16 Jun

This piece, entitled Spring, is actually a portion of Antonio Vivaldi’s larger work, The Four Seasons.  It was composed in 1723, published in 1725, made its first appearance in Amsterdam, spread rapidly through France, and has become one of the most popular Baroque pieces (Wikipedia, The Four Seasons).

    The Four Seasons itself was a component of a larger compilation, Il cimento dell’armonia e dell’inventione (The trial of harmony and invention), opus 8, which was comprised of twelve concertos. The movements of Spring, Summer, Autumn, and Winter reflect the happenings of nature during each of those seasons, such as instrumental sounds to imitate thunderstorms, or leaves floating to the ground. Several others of the twelve concertos (Storm at Sea, Pleasure, The Hunt) also use descriptive notes to depict the theme of the composition. (, Vivaldi)

The rise of the merchant class created a demand for music that was pleasant to listen to, steering it away from severely complex polyphonic styles.  Though simpler in theory than the polyphonic compositions, Vivaldi’s Spring is aesthetically magnificent.  The notes truly echo the splendor of the seasons and celebrate their differences.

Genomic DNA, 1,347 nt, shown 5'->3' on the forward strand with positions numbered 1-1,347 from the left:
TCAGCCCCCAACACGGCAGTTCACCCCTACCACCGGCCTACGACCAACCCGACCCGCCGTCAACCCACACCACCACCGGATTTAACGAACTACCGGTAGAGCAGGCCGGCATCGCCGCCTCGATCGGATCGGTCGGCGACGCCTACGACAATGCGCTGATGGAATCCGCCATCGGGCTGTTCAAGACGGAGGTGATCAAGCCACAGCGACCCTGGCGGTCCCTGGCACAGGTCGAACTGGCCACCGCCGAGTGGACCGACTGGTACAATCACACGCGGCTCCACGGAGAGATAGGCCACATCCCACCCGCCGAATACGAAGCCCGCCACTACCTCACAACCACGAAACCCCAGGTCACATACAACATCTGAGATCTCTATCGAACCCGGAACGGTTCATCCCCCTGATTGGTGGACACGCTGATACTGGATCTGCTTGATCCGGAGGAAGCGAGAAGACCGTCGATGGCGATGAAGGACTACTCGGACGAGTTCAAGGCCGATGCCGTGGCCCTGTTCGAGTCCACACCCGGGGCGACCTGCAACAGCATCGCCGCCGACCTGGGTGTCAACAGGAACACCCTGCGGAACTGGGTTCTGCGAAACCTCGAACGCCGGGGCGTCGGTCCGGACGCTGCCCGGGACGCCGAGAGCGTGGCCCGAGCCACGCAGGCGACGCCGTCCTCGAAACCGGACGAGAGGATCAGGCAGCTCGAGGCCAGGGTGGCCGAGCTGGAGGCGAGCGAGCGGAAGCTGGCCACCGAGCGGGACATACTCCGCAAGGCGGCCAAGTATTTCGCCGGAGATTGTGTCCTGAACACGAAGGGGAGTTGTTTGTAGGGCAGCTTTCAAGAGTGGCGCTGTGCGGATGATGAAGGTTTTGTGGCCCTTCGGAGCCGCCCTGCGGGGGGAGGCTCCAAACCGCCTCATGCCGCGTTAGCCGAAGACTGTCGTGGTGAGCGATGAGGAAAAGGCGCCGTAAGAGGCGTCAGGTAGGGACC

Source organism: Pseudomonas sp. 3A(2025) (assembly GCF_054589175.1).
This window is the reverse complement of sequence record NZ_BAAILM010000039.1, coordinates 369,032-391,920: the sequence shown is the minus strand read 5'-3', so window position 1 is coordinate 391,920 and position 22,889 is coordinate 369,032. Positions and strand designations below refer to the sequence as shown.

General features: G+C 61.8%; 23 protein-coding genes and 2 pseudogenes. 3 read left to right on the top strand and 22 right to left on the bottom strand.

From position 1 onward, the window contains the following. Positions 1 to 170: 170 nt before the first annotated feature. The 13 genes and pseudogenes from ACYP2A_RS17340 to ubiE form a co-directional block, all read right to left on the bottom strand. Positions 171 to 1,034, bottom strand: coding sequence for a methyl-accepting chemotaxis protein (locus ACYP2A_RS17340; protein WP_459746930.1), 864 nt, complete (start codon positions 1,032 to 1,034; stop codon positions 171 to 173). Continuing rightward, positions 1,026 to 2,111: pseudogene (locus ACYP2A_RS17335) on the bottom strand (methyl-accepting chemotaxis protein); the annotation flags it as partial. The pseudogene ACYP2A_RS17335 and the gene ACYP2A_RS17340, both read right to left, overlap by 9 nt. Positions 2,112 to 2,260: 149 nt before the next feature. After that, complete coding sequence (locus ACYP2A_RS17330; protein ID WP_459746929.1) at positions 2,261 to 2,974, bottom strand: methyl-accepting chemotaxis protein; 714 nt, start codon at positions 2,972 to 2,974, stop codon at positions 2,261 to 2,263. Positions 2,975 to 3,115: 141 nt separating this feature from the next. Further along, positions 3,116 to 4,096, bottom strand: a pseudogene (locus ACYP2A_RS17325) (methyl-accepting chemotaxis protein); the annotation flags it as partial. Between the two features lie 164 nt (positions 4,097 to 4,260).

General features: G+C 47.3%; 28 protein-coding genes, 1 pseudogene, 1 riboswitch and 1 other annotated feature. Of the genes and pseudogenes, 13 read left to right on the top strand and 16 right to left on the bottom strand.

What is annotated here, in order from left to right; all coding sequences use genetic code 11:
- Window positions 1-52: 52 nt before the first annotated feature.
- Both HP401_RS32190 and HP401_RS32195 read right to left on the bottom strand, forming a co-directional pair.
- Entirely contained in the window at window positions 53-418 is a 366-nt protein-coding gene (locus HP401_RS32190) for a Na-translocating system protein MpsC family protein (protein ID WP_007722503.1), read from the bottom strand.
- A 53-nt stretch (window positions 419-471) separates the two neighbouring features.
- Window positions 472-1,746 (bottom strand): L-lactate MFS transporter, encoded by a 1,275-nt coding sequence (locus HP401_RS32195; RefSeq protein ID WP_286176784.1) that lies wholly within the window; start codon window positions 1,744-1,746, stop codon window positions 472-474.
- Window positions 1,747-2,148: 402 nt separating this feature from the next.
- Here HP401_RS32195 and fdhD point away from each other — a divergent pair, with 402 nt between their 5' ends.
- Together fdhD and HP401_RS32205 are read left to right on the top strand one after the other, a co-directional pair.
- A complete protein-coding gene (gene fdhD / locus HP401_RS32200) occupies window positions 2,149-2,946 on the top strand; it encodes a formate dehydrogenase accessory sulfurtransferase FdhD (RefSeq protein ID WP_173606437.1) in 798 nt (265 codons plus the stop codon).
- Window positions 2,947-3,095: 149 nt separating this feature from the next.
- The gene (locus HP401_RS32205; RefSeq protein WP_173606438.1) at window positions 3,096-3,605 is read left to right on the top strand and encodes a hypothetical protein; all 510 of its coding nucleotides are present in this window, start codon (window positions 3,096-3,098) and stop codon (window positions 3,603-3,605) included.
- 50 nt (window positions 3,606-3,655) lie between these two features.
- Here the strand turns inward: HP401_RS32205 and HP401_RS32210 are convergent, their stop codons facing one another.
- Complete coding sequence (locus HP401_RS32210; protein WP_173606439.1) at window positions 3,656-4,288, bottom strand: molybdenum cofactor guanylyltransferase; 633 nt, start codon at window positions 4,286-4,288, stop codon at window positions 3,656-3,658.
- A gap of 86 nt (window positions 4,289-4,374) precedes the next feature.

Blog #2 AMT200

1 Comment

Posted by on June 16, 2012 in Uncategorized


One response to “Blog #2 AMT200

  1. casavel13

    June 18, 2012 at 5:33 pm

    You did a great job at researching factual information about your piece, especially discovering when it was composed, published, and made a first appearance.
    I would have liked to hear more about what you found appealing in the work. It sounded like you did a lot of research on what the piece represented but it would have been great to hear your personal opinion. You mentioned in the other compositions that instrumental sounds imitate thunderstorms, or leaves floating on the ground, I wonder what was imitated in the spring piece? Birds chirping, or bees buzzing (2:06) were the sounds I could distinguish.


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